It was a painting of the action that New Year’s morning 1945 that brought the memory back to Steve Butte. That day, war-artist Don Anderson, was enjoying the post-New Year’s Eve celebration walking down Sabina Street near Evere. “The Americans are flying funny today,” Anderson quipped. Then he realized they weren’t Americans at all. The black Maltese crosses painted on the aircraft convinced him that something was not right. He hurried back to the airfield, only minutes away, but by then the action was all but over. He estimates about 40 enemy fighters had attacked. He witnessed a section of Spitfires returning to the airfield, and began to sketch the scene. The pilots, he assumed, had seen the smoke from the attack, and were returning to join the donnybrook. The lead aircraft turned out to be flown by Steve Butte. “Steve,” Don Anderson recounted, “downed two of the enemy and some of the wreckage littered the very street I had been walking down moments earlier.”
On March 10th 1945 Steve Butte’s tour of operations ended. Upon repatriation to Canada he applied to the University of BC, to take up civil engineering, graduating in 1952. He married the former Marie Smith from Truro, NS. Lieutenant Smith had served as a Canadian Army nursing sister at Bramshot Military Hospital in London. After the war she worked in Vancouver and was personally chosen by Dr Ross Robertson, a pioneer in pediatrics who helped develop successful medical procedures for “blue babies.” Sadly, Marie passed away in 1974.
Steve Butte’s first engineering assignment was to the Kemano Powerhouse Project in British Columbia. Alcan, the aluminum corporate giant, was building a huge smelter for which they needed power, and the Nichako-Kitimat Project was initiated, of which Kemano was a part. The end result was the availability of two million, two hundred and forty-thousand horsepower of hydro-electricity for the production of aluminum.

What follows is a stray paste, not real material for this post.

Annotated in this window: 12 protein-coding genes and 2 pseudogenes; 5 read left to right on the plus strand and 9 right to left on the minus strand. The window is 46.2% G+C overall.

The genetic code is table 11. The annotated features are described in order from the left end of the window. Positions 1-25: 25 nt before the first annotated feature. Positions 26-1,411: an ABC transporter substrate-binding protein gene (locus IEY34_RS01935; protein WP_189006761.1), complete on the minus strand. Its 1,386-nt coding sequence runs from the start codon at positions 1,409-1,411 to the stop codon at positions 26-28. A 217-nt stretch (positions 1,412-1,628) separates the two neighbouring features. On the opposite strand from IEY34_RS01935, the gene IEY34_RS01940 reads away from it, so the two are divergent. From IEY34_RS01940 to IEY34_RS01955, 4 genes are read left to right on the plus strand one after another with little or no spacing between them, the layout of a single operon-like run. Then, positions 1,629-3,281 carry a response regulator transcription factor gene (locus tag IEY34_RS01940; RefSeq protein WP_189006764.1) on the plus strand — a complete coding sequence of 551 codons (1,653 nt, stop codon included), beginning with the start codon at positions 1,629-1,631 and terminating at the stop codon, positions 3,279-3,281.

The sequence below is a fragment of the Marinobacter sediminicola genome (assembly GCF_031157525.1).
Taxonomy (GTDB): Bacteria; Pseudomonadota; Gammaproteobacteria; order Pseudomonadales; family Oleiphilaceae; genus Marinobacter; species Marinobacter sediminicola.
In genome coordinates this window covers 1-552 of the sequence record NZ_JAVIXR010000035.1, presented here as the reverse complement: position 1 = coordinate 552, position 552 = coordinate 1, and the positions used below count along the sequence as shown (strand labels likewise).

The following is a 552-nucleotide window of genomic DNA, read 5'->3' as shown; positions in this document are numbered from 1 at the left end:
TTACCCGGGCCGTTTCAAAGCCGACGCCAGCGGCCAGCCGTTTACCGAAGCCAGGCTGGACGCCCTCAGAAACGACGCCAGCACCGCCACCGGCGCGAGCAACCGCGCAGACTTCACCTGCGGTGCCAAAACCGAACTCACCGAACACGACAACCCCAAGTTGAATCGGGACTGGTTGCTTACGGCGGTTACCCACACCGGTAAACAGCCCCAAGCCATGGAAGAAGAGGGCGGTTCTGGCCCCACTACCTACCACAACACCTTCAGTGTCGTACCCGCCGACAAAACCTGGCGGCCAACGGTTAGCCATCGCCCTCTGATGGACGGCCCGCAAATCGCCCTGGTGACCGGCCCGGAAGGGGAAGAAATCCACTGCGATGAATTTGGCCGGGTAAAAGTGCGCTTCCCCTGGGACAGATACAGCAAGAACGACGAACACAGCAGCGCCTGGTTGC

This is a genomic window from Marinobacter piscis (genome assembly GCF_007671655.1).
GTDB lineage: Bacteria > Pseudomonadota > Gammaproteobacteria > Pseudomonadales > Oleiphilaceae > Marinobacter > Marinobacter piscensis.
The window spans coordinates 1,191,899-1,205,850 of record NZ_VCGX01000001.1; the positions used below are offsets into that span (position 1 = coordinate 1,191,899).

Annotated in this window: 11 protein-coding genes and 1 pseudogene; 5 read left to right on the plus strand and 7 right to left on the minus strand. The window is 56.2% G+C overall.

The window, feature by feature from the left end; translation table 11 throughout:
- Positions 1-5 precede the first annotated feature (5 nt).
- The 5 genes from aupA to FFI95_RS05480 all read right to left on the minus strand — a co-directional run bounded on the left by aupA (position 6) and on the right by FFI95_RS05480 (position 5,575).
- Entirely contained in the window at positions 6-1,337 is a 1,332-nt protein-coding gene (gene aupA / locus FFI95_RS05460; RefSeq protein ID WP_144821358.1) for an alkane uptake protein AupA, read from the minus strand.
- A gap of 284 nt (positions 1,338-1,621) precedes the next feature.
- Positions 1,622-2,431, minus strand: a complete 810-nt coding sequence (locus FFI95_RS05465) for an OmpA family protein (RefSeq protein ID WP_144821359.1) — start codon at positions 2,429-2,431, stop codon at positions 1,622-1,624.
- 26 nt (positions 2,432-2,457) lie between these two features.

Steve Butte worked for nine-years in the power phase of this project before transferring to the smelter phase. During the process he contributed to the building of a city for 14,000 people in Kitimat. He built an 80-kilometer transmission line using some of the largest conductors in the world. Thereafter he was employed with Alcan as a field engineer for nine years. He was the resident civil engineer on the Mica Dam project from 1961 to 1966. In the same capacity, he also worked on the Aishihik Project in the Yukon. This project called for another dam and underground powerhouse.
Steve Butte finally retired from engineering in 1974, the year his wife died. Relishing the backwoods lifestyle, he kept himself busy by mining for gold in the Hixon area of BC and raising donkeys and llamas. His tiny log cabin, 12-km east of Hixon, was protected by stray dogs which friends from the village would leave him, to help fend off the bears.
In 2000 Steve decided to settle with his daughter Marlene, in Bedford, NS. The work he had done with the local Legion in branches near Revelstoke and Dawson Creek back in BC encouraged him to reacquaint himself with similar groups in Halifax. He soon became affiliated with the Air Crew Association on the East Coast where he learned of the upcoming 60th anniversary celebrations scheduled for July 2001 at 403 (Helicopter) Operational Training Sqn, CFB Gagetown, NB.
As the incumbent commanding officer of 403 Sqn, I was “over the moon” when I learned that two Spitfire veterans had chosen to join us for the celebrations – Steve Butte and Aurel “Amigo” Roy. Steve showed tremendous interest in the squadron and both he and Aurel were well-received by squadron personnel. We realized that a tremendous opportunity had presented itself; our honorary colonel, James Stewart, DFC was ready to step down after having served three years in that capacity. This left the door open for us to seek someone who had served with 403 Sqn during the war. Art Eggleton, minister of national defence, and Col Marcel Duval, the commander of 1 Wing, approved our nomination and Steve was invested during a very respectable ceremony in April 2002 followed by a formal mess dinner held at the Lord Beaverbrook Hotel in nearby Fredericton. Capping off the night, squadron personnel were invited to meet Steve Butte while he autographed print reproductions of Don Anderson’s wartime watercolour depicting the scene at Evere minutes after the 1945 Operation Bodenplatte raid when Steve earned his DFC. Steve was not aware the painting existed, but had no difficulty recognizing that he could be the only possible pilot flying the lead Spitfire depicted in the painting.